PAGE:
The economic difficulties of Israel arise from an enormously asymmetrical arms race in the Middle East. Israel's Arab enemies have acquired huge quantities of weapons from every possible source. In the decade 1979-1988, the Arab countries purchased weaponry for $168 billion, while Israel purchased weapons for $10 billion. The ratio is easy to calculate, but is difficult to live with.
Recently, with Europe's contraction as an arms market, the Western democracies, led by the United States, have become chief suppliers of first-line weapon systems to the Arab dictatorships, threatening to close the quality edge that sustained Israel and compensated for the staggering disparity in numbers.
Post-Gulf War developments also are alarming: Saddam Hussein is very much alive; and a powerful lobby secured a $21-billion check to Syria, which then hastily purchased long-range surface-to-surface missiles and 300 modern Soviet tanks as an opening gesture toward future talks with Israel.
The brunt of all that is fully taken by the Israeli democracy: 34% of our annual budget is devoted to the servicing of debts that originated in past defense expenditures; and last month, in anticipation of new threats, the Ministry of Defense prevailed over the Treasury, and its share was increased to 16% of the budget.
With 50% of the budget allocated to guard the house, not too much is left to run it, and therefore Israel has asked the United States for aid. It has been a very generous aid indeed, but it should be noted that the Israeli taxpayers carry 90% of their economic burden. It is certainly not easy to make it in our rough neighborhood.
Enter Mikhail Gorbachev, exit Soviet Jews. In the last two years, more than 300,000 Jews have fled from the disintegrating Soviet Union and found a haven in the world's only Jewish state. A total of about 1 million--one-quarter of the Israeli population--is expected to emigrate, and there simply is not a country on the globe willing to accept them but Israel.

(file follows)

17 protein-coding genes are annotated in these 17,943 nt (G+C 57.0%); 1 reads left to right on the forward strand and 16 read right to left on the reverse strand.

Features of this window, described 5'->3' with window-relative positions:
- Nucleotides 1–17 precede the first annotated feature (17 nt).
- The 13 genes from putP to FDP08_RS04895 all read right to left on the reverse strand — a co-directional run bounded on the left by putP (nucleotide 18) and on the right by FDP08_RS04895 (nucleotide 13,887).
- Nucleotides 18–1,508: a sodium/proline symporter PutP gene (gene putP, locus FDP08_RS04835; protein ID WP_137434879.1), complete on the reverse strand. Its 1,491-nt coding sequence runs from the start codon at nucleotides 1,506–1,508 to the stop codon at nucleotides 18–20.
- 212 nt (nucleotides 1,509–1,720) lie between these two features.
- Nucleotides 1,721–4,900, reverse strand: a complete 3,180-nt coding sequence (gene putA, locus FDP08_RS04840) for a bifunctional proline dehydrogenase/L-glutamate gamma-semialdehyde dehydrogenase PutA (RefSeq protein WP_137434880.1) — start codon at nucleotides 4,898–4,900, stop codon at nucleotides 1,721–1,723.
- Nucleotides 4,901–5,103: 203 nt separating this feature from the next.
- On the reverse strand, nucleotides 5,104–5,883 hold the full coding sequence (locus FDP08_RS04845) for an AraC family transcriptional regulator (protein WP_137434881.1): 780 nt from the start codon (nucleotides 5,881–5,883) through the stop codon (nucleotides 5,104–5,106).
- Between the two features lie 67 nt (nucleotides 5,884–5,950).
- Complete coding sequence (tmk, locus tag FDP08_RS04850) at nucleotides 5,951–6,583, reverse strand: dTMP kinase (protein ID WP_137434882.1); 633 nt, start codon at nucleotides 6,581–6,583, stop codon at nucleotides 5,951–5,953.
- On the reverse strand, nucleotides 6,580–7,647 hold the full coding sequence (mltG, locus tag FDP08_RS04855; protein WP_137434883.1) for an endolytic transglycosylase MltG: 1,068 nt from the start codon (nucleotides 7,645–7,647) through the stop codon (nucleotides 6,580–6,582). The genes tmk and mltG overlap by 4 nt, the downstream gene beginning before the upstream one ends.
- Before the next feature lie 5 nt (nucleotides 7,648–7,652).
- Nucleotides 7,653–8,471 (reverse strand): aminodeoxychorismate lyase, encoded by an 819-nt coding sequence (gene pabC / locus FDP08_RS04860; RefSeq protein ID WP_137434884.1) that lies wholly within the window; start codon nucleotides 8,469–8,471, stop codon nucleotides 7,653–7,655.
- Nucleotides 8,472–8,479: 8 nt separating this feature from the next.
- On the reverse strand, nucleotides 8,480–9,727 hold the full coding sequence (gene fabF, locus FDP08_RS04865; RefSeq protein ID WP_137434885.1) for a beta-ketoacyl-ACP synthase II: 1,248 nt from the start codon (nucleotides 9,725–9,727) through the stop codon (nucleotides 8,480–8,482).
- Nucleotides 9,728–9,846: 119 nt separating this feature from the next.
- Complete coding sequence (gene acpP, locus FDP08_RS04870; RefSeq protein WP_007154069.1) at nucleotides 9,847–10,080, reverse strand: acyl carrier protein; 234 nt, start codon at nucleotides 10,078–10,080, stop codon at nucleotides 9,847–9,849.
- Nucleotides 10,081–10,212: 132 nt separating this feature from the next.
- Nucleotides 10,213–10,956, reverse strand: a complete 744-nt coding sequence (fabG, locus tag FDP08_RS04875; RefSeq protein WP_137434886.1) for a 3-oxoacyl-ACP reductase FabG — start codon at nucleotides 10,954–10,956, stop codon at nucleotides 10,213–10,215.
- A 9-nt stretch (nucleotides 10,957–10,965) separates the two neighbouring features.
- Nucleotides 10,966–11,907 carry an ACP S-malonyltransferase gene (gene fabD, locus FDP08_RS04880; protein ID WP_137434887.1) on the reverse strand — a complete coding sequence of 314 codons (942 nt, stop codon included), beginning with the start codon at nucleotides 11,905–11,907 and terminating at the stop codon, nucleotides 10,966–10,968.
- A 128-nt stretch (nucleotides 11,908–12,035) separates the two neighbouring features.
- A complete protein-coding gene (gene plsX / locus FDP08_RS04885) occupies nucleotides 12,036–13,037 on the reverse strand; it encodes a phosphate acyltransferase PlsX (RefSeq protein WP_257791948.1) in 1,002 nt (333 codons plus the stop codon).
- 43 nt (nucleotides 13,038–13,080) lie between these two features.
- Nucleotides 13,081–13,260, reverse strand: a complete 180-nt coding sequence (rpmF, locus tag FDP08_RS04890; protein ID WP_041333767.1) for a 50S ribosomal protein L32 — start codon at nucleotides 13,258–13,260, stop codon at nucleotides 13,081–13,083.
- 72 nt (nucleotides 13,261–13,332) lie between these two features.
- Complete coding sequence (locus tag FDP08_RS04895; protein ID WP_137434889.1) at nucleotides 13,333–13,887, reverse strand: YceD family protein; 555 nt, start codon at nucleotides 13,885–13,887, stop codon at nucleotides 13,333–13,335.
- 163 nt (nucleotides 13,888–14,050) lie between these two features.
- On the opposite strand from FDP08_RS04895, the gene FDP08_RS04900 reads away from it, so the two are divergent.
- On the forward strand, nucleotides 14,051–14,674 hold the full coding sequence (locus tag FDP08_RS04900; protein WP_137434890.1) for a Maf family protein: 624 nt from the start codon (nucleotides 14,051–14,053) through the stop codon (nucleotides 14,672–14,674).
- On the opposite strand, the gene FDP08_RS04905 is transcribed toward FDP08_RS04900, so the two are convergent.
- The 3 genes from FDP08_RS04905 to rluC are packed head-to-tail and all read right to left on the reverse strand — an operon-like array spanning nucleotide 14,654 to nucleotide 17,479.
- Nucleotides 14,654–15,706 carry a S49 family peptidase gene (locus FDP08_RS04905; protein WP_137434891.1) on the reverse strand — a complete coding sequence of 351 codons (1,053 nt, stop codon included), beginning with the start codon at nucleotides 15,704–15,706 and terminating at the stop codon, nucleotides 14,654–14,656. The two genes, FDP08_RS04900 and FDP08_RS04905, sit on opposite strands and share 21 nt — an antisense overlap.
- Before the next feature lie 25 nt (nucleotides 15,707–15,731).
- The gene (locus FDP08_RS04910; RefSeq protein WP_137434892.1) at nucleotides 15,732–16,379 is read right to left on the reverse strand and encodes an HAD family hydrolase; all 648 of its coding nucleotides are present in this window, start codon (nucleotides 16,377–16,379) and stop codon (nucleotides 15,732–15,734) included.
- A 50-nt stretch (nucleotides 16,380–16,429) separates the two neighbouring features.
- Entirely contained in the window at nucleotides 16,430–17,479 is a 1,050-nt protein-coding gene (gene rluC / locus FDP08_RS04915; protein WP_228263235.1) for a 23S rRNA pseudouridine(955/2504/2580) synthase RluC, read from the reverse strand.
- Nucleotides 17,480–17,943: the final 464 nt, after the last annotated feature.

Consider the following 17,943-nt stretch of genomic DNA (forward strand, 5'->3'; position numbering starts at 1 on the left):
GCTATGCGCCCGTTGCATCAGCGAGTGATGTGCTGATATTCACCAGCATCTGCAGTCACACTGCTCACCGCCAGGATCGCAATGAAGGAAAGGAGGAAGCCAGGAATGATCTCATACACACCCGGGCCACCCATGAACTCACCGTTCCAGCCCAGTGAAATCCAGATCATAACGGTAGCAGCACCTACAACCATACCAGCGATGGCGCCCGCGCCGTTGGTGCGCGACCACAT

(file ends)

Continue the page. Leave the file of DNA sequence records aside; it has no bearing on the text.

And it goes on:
We are not choosy--we do not admit only the young, the healthy and the skilled; we embrace all of them, including the elderly and the infirm.
To meet this formidable humanitarian challenge, we have turned again to our American friends for some help, which in this case should not cost the American taxpayers anything. We asked that the United States guarantee bank loans to Israel, and with our perfect past performance in debt servicing, this is actually a mere formality.
Last Thursday, an attempt was made by President Bush to create a linkage between this humanitarian request and Middle East diplomacy. Political pundits soon interpreted that move as an attempt to gain latitude that would enable the White House to "persuade" Israel to accept positions that are closer to those of the Arabs in the upcoming negotiations.
This is not only an unpleasant proposition, it is also counterproductive, as it could easily be misconstrued by the Arabs. If Arab leaders entertain the illusion that the United States has signaled a readiness to twist the Israeli arm, they will express ever more extreme and intransigent positions.
If an impression prevails that Israel is about to be strong-armed in accepting covetous Arab positions, peace will be the immediate victim. Arab fantasies that they can persist in their unyielding anti-Israel stands while Israel is to be served to them on an American platter will turn peace into yet another fantasy.
Thus, linking loan guarantees for the absorption of Soviet Jews in Israel to the Middle East political process would be detrimental to the cause of peace.
On Tuesday, Israel made another effort to achieve progress on the road to negotiations with our Arab neighbors. In discussions with Secretary of State James A. Baker III, some mileage reportedly was gained. It was agreed long ago that the negotiations would entail the implementation of the Camp David accords; the right of Jews to live in Samaria, Judea and Gaza is not an issue in these accords.
An attempt now to make a precedent of then-Prime Minister Menachem Begin's special gesture concerning Jewish settlements in 1978 should be treated rigorously, for that was a freeze on new settlements only, for only three months, and it was offered only after the accords had been signed.
Unrelated issues should not be artificially joined. Help our people come, and let's work together toward a defensible, viable peace.